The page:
Air travel is increasingly becoming a place for misconduct and poor behavior.
An American Airlines passenger is facing federal charges for physically assaulting a flight attendant on a flight last week from San José del Cabo, Mexico, to Los Angeles. The unruly passenger was caught on video running up behind the flight attendant before punching them in the back of the head. American Airlines said "acts of violence against our team members are not tolerated" and banned the assaulter from ever flying with the airline again.
In the past year, there have been 1,973 reports of unruly passengers and 680 investigations, according to the Federal Aviation Administration. Just two years ago, in 2020, there were 183.
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More bad behavior on flights
This incident is hardly isolated.
"Flight Attendants are signing up for crew member self-defense training at rates higher than after 9/11," Sara Nelson, president of the Association of Flight Attendants-CWA, told USA TODAY. "The frequency of disruptive and violent passengers is still way higher than pre-pandemic, and there’s a lot of work to do to stop or mitigate these incidents on planes."
"People need to know the rules and the consequences for violating them in order to stop bad actors from putting everyone at risk," she added.
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Besides misconduct aimed at flight attendants, overall airline behavior has been found to be getting worse. A recent survey by The Vacationer asked over 1,000 American adults about the rudest airline behaviors by fellow passengers. Being drunk and disruptive to others and kicking the back of the seat in front of you ended up tying for the worst.
"Ideally, the survey will make people pause and think about co-passenger behavior that may have upset them and what they may be doing to upset others," Phil Dengler, founder of The Vacationer, told USA TODAY. "For some reason, usually polite people sometimes get on a plane and their behavior drastically changes."
"Alcohol is absolutely a factor, and I think the recent surge in cancellations and delays this past summer contributed to it," Dengler said. "Combine that with the fact that seats in economy have limited space and are not very comfortable, people are just agitated when flying."
This past summer, air travel became a source of frustration as flight delays and cancellations went through the roof due to poor weather and staff shortages.
Read below to learn more about the worst airplane behaviors:
Fully reclining your seat
Reclining your seat on the plane has been called "one of the most irritating, inconvenient, self-indulgent habits" on a flight. Those extra two inches are often the center of heated debates, especially as airlines squeeze more passengers onto planes.
The survey found that over 77% of people find reclining an airplane seat all the way rude. However, nearly one-third of survey respondents said that even though it's rude, they still fully recline their seats. But the majority of those people said they ask the person behind them first.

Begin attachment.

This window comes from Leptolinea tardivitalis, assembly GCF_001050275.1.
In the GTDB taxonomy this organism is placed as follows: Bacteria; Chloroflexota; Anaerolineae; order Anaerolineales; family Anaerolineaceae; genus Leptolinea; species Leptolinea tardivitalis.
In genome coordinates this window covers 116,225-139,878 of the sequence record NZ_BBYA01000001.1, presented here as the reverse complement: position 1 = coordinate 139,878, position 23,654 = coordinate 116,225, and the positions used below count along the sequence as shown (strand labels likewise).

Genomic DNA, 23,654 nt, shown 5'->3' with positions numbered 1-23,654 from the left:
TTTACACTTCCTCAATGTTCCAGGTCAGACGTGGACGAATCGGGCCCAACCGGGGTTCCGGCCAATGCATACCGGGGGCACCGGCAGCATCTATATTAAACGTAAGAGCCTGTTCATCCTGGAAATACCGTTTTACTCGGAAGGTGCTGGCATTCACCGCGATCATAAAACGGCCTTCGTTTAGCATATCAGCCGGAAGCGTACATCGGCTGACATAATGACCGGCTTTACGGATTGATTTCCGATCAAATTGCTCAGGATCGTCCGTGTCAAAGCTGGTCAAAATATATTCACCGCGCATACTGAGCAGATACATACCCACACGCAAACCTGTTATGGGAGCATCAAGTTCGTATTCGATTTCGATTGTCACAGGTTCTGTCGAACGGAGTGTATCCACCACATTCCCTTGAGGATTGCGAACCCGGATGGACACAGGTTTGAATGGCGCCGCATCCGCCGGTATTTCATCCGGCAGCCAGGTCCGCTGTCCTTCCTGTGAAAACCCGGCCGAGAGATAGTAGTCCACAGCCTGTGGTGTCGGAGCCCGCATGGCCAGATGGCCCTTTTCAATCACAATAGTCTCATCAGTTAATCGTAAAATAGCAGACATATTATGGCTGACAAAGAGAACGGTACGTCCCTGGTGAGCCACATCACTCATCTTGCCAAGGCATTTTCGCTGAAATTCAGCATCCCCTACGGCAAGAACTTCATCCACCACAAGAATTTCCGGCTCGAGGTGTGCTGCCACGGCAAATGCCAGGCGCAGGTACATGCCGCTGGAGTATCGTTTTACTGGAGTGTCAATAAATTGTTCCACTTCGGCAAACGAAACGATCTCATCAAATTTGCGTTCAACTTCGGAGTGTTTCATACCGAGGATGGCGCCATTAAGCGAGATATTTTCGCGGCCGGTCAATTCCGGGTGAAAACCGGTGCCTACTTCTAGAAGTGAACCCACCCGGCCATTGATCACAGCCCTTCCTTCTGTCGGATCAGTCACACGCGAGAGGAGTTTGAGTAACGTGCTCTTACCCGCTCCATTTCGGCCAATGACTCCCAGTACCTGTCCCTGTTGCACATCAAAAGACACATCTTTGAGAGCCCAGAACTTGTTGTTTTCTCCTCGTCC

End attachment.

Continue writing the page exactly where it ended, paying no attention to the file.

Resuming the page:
Removing your shoes
To get comfortable, some people like to take their shoes off on the plane – over 36% of American adults. Almost 10% of people take off both their shoes and their socks during a flight.
According to the survey, it's usually the younger adults who like to do so. People may want to reconsider freeing their feet on their next flight since about 25% of survey respondents find this behavior to be annoying.
Using overhead bins toward the front of a plane
On most flights now, you'll likely hear airline staff asking people over the intercom to place their baggage in overhead bins by their seats or that the flight is full and overhead bin storage will be limited. It makes sense then that the coveted storage space becomes a place of controversy for airline passengers. About 15% of Americans said they "always" use "overhead bins that are located many rows in front of their seats such as first class or premium economy." About a quarter of people said they will "only if it is a full flight." Forty-two percent said they would never.
"I also see people putting their carry-on luggage in overhead bins in first class or towards the front of the plane and walking to their seats in the back," Dengler said. "While I understand it is a hassle to carry your luggage all the way to the back of the plane, it can cause issues taking the already limited overhead bin space in the front of the plane. Those who are seated towards the front of the plane may have to put their luggage behind them, which creates issues when deboarding."
What are your biggest traveling pet peeves?
This article originally appeared on USA TODAY: Rudest airplane behaviors: reclining seats, stealing overhead bins